An emerging field called work-force science is flipping the script on what we think we know about candidate predictors. Work-force science is best described in a NY Times article: “It adds a large dose of data analysis, a k a Big Data, to the field of human resource management, which has traditionally relied heavily on gut feel and established practice to guide hiring, promotion and career planning.”
Recruiters have a lot of universally accepted rules and standards in place when it comes to best hiring practices. Thou shall not hire job-jumpers. Thou shall not hire those unemployed for longer than 6 months. Thou shall not hire the inexperienced, and so on and so forth. This new science is debunking all of that. The data coming from these work-force studies on candidate predictors is actually showing that our long held belief of using a candidate’s past as the main predictor is way off.
Recruiters now use pretty old school tools in comparison with what this research can predict. Everything we do online leaves a footprint. Every click, how long we stay on a page, what pages we visit and how often, every comment and social media share is recorded. All of this information put together, organized and studied is what we call big data. There are mountains of data for each and every one of us, the issue has been, collecting and organizing that data to render it useful. For recruiting purposes, the goal is to create candidate profiles and then compare them to scientifically sound predictors to find the right person for the right job.
Each field, based on little research, has determined the characteristics that they look for in key candidates. For instance, for a long while, having an outgoing personality has been considered to be the defining characteristic of a good sales person. Work-force data indicates that this is not so. According to studies and tests from millions of workers, it has been concluded that the most important characteristic for sales success is emotional courage and persistence. They found that the people who can keep hearing no and continue with their job are the ones who succeed in sales. This specific trait was not necessarily tied to an outgoing personality either.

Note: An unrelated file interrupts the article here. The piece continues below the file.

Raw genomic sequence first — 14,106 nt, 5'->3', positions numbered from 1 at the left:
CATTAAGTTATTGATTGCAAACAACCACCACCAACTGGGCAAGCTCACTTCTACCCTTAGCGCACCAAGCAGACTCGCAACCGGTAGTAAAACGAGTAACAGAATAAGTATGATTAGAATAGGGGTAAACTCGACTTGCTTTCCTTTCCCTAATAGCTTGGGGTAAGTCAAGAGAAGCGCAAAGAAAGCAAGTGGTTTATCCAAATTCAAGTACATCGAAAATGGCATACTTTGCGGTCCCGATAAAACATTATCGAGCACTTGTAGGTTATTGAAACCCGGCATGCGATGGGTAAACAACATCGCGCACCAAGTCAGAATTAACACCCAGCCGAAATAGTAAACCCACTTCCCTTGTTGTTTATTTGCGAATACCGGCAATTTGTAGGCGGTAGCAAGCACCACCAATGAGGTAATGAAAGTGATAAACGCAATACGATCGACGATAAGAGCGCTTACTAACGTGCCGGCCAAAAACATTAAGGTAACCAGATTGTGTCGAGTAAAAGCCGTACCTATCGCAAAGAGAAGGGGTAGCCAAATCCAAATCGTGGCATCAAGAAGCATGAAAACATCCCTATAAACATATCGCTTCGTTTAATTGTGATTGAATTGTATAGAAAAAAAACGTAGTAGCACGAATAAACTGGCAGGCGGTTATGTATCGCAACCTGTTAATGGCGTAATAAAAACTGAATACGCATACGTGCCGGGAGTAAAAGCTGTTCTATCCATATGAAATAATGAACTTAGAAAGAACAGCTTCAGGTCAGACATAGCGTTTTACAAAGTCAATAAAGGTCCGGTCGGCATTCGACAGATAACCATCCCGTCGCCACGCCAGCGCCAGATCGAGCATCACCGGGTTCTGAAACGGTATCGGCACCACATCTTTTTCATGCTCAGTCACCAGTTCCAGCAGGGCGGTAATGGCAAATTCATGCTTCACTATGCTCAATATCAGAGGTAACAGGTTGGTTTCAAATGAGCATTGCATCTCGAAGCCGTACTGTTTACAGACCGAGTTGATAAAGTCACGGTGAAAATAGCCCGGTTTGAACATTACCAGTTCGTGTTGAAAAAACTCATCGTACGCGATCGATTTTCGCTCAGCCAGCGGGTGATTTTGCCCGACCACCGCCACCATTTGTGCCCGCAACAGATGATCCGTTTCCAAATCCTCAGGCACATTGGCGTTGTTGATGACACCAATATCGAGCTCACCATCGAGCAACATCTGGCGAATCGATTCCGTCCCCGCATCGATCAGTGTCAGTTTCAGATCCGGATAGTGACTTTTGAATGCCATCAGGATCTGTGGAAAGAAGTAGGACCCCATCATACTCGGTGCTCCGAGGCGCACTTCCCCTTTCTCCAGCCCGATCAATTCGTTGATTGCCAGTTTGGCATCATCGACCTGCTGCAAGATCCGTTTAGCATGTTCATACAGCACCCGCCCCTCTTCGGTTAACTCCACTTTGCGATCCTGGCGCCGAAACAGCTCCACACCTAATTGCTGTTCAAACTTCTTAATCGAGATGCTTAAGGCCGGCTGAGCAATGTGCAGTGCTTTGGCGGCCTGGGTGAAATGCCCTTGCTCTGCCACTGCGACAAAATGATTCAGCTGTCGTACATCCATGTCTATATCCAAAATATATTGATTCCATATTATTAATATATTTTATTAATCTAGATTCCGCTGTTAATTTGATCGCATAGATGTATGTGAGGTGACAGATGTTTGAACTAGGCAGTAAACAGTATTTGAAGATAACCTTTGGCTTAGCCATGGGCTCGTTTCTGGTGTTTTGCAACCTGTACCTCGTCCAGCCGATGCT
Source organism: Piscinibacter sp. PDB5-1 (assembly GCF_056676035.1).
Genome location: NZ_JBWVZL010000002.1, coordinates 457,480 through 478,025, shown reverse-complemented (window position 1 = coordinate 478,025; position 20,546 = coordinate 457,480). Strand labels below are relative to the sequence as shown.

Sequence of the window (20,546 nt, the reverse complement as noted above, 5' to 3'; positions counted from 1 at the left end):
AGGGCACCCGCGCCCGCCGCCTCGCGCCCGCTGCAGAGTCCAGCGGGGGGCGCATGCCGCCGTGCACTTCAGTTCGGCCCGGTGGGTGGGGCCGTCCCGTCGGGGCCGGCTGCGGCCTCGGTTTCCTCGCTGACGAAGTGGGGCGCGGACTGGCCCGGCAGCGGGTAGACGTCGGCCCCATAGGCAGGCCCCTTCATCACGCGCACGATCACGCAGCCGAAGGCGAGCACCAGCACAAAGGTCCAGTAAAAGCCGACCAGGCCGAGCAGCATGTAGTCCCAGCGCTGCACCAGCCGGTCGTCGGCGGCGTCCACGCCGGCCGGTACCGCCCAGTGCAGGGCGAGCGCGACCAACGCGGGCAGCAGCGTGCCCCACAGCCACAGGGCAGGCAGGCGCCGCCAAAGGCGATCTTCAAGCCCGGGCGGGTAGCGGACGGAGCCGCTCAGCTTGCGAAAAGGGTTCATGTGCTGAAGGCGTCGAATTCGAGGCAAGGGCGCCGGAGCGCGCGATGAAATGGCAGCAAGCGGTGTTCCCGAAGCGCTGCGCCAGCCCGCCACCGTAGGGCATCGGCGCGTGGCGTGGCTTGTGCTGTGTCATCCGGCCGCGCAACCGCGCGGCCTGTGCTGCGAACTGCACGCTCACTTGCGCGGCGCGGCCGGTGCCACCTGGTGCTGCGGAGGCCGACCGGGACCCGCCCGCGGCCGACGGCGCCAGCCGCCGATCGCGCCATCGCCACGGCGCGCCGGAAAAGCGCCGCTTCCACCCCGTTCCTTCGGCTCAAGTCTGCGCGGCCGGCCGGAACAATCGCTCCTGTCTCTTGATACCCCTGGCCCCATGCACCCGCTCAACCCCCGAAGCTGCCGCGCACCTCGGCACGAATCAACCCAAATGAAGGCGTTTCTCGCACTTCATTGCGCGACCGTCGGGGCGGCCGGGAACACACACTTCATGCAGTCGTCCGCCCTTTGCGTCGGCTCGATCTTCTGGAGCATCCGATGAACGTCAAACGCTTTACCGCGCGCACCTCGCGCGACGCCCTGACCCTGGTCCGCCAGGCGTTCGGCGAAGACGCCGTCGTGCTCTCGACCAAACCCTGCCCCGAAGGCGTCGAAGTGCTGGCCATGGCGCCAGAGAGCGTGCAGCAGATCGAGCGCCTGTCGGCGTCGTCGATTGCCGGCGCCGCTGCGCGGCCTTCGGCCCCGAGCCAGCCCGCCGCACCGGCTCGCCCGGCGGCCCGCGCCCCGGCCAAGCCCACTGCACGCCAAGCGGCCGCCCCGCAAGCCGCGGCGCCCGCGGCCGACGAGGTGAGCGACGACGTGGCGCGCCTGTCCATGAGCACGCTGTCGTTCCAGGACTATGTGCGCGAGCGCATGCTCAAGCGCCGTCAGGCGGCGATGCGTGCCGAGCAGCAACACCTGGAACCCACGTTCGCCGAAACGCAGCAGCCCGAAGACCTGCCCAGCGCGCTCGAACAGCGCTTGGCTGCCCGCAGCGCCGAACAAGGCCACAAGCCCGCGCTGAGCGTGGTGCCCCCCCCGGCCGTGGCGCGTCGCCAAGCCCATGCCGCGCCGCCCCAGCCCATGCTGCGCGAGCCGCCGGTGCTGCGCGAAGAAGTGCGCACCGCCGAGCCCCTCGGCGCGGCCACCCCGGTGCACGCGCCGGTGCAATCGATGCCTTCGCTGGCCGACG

These such studies were done in several fields, proving previous notions of important candidate characteristics to be false. Using SAT scores and first impressions to evaluate candidates may just be a thing of the past. This new push toward making hiring a science rather than a subject stab in the dark is catching on quickly in big companies across the world. Evolv is a recruiting solutions company that uses work-force science to, “Remove guesswork from your workforce.” Their managing director of analytics, Michael Housman, said he believe that, “Work-force science will increasingly be applied across the spectrum of jobs and professions, building profits, productivity, innovation and worker satisfaction.”
The study of big data is affecting recruiting in a big way. Going with your gut and placing an importance on scientifically unproven predictors might end up leaving some companies in the dust. More and more organizations are turning toward science for improvements across the board, and recruiting is the perfect place to utilize this data.
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